Project Champion and the stigmatisation of Muslim space

Arshad profile picArshad Isakjee

This article is part of a series on the legacy and future of Prevent.

March 2008 saw the initiation of Project Champion, a crime prevention programme based in Birmingham that involved the installation of over 200 closed-circuit television cameras. Such surveillance is always controversial, but, as Arshad Isakjee explains in this article, the fact that these cameras were secretly being used for the purpose of counter-terrorism, and were located only in the city’s Muslim areas,  meant they prompted widespread anger, eventually leading to a successful campaign by local residents to have the cameras removed.

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Of all the domestic police operations in the UK aimed at countering terrorism in the UK since 9/11, Project Champion[1] is arguably the most notorious. The installation of 216 security cameras in two of the most densely populated Muslim suburbs of Birmingham would surely have not been planned and implemented if there was any deference to due process. What’s more, Project Champion represented a more advanced form of surveillance – 106 of the cameras were Automated Number Plate Recognition devices, designed to track the movements of vehicles in a given area. These worked by capturing and logging the number-plate of every vehicle that passed through a given junction.

As it happened, neither The Association of Chief Police Officers (Terrorism and Allied Matters) (ACPO TAM), West Midlands Police nor Birmingham City Council, all of whom were partners in constructing the scheme, made any attempt to be open about the project. This partly explains why it is that when the scheme was finally uncovered by persistent residents in the affected and neighbouring areas, the outcry from both Muslims and civil-liberties groups in the city was so furious.

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“When Project Champion had been exposed, the anger of visitors to the affected areas of Birmingham was palpable.”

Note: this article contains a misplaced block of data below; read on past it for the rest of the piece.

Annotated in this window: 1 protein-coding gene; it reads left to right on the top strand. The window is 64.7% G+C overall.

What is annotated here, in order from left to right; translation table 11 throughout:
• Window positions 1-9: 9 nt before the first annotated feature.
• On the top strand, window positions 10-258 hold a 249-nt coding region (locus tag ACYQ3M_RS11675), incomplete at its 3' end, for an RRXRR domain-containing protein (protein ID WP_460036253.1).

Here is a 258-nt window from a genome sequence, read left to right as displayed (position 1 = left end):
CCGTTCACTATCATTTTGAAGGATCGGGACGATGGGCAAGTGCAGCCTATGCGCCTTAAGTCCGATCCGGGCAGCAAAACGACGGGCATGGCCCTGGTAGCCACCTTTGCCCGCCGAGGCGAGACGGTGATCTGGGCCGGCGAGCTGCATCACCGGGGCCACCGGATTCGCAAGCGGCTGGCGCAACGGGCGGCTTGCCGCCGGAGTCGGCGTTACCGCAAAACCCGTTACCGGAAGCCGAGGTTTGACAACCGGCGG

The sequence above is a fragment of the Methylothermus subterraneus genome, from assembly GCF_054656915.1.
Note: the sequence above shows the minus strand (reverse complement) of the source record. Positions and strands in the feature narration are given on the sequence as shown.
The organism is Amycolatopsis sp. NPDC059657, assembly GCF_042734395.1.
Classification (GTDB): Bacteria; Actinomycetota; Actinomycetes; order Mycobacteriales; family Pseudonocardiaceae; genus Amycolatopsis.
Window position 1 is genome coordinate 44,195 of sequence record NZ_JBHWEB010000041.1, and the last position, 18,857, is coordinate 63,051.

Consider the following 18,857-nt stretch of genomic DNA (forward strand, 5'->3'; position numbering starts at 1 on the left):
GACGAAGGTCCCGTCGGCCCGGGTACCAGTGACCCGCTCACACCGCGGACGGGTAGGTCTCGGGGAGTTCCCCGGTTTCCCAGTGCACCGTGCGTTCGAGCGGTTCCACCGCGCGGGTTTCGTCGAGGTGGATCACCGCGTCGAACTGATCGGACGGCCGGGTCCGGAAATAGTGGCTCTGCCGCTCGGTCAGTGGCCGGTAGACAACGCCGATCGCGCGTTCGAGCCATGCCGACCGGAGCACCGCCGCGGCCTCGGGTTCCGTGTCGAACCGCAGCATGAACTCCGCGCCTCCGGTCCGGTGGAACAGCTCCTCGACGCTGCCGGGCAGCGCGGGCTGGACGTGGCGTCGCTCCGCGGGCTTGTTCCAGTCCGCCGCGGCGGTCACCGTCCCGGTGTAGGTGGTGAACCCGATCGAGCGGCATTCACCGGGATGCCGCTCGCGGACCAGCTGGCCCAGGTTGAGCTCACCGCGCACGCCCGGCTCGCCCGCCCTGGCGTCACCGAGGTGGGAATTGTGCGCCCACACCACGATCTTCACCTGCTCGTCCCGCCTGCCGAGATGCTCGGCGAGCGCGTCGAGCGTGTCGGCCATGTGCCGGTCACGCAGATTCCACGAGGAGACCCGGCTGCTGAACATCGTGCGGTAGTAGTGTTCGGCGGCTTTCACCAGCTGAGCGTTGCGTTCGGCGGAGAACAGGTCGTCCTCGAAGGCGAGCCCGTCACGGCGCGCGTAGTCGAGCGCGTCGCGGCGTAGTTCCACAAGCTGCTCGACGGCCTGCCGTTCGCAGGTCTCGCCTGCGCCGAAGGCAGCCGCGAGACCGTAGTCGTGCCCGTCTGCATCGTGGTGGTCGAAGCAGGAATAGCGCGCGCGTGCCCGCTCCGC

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However there was another aspect of the scheme which few have acknowledged which also explains the depth of feeling of Muslim – what Project Champion was saying about Muslim space. For those unfamiliar with Birmingham, the city’s inner-suburbs have a distinct character. Post-war migration into the city took place in waves from different corners of the empire, and with each wave there were specific places where immigrants would look to live – usually the cheapest lodgings that could be found in the city. Around these neighbourhoods ethnically-specific business would flourish and certain spaces would become the focus of belonging for many of Birmingham’s ethnic minorities. The concentrations of economic and cultural capital in these neighbourhoods is why Lozells might be perceived as having a Black-British character, why Handsworth is famous for its Indian cultural and religious sites and why Digbeth and Deritend are still known as the Irish Quarter.

Surveillance_camerasProject Champion was focussed on two spaces – the first encapsulates Alum Rock and Washwood Heath, the second Sparkhill and Sparkbrook. These spaces are defined by the main roads that run through the heart of them; Alum Rock road and Stratford Road, high streets which are teeming with Asian fashion stores, religious book-shops, halal food-shops providing a taste of South Asia and the Middle East, shisha-smoking and dessert-shops where young Muslims might socialise away from establishments that serve alcohol. Walking through these spaces, it’s not just the ownership of space, but the soundscape of Asian and African languages, Bollywood songs and Islamic hymns – and also the smells emanating from South Asian street-food stalls, that define its distinctiveness. These high-streets are visited by Muslims from distant towns and cities, looking to buy goods unavailable elsewhere. And when people speak crudely of ‘Asian areas’ or ‘Muslim areas’, these are the kinds of spaces they are referring to.